From the Editors: Dropping out of the Electoral College

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At Townsend Harris, we strive to mirror the real world in numerous ways, and the Election Simulation is no exception. In the Election Simulation, we attempt to recreate the real life election to almost every extent, from the discrepancies in the amounts of funds different candidates get to the ridiculous campaign commercials. But there is one aspect of the real election that is inherently flawed, and these flaws create problems within our simulation.

The Electoral College has been a major component of presidential elections since 1787, when the Constitutional Convention first approved it. Since then, it has continued to emphasize the political divisions that are all too clear in our country. In this past presidential election, the candidates did not do any campaigning except in the 10 or so “battleground” states that they believed were key to their coalition. We highly doubt that any of you were bombarded by ads day and night, urging you to cast your vote for either candidate. However, according to the National Journal, in the state of Ohio the candidates spent $115,961,185 on ads between the two of their campaigns (not including special interest groups).

The demographics of our country are now changing, and they are changing to favor a certain party. This leads to voter disillusionment, as we can’t tell you the number of Republican New Yorkers who have told us that they didn’t vote this year because “It won’t change anything.” While that fact is essentially untrue, it is indicative of what the Electoral College has done to partisan America. Essentially, voters not living in swing states feel disempowered, because as much as one vote counts, in some places, one vote counts more.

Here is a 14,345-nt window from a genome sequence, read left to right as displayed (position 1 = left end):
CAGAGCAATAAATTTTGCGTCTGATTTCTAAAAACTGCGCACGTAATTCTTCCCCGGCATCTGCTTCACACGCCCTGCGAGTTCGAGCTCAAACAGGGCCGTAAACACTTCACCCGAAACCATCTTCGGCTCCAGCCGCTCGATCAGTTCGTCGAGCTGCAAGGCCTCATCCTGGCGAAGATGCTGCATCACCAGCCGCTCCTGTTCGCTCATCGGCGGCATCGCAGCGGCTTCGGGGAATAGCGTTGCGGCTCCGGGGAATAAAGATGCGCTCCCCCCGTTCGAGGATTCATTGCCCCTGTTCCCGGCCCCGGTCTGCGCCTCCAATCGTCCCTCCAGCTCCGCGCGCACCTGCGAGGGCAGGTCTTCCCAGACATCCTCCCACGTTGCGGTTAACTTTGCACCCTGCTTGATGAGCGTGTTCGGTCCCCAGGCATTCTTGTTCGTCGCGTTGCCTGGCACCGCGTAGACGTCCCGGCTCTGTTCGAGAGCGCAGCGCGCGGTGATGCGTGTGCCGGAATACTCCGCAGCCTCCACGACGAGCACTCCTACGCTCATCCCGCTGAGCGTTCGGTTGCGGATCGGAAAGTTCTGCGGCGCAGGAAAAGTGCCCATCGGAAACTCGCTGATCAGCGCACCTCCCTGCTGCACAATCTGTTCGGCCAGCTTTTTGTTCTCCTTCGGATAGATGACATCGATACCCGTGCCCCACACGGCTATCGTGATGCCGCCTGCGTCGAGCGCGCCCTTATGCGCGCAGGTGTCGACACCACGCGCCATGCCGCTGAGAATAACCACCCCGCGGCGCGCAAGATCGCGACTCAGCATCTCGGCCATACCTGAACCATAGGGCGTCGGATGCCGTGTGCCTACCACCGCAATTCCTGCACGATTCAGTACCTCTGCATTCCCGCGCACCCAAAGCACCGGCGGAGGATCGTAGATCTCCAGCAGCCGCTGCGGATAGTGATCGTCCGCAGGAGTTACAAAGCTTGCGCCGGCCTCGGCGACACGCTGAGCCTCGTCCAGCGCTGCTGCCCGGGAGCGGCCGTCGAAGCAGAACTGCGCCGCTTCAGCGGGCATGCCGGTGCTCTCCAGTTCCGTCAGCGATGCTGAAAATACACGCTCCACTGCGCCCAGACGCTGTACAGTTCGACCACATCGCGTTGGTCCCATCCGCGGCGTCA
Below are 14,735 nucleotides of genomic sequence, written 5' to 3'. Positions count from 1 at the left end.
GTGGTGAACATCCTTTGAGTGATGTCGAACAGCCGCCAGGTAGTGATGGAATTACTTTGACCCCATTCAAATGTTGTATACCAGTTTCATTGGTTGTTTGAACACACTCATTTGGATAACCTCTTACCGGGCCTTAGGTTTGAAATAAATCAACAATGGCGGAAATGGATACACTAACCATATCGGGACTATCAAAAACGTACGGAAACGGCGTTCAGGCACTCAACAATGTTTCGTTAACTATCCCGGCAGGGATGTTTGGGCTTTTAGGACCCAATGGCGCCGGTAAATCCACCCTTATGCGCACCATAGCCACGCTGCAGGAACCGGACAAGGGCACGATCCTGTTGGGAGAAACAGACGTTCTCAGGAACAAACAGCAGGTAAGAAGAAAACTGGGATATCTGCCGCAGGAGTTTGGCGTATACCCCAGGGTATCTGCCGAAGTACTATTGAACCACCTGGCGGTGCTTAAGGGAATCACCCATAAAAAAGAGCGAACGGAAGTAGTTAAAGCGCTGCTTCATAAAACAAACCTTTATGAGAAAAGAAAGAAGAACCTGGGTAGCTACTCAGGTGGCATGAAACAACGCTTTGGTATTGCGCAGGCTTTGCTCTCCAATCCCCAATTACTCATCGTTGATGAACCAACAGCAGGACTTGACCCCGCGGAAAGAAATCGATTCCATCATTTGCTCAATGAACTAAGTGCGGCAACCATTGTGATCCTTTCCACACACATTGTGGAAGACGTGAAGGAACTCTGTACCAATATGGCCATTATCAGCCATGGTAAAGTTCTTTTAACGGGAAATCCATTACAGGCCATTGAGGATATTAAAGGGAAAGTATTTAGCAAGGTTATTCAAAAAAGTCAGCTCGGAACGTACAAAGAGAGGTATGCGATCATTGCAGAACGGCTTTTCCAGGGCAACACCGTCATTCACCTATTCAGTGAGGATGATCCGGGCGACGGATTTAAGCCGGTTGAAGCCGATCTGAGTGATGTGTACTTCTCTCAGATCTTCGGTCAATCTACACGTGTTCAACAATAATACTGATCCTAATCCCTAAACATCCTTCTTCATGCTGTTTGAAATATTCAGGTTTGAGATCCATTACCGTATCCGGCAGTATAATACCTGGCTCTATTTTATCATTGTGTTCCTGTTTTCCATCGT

At Townsend Harris, we proportion the votes to somewhat imitate the way the Electoral College works. It puts emphasis on our key demographics and forces us to strategize campaigns tailored to certain groups. But what it also does is make us mutter “Get the freshman vote” to ourselves at least once a day (more like once a band). When campaigning, we sometimes ignore the juniors, and completely ignore the seniors, because we are doing what candidates do best – focusing on those with the electoral votes that matter most. Having a “winner takes all” strategy for electoral votes in this country and in our simulation does nothing but encourage conservative Californians, liberal Texans, and apathetic 11th graders not to vote.

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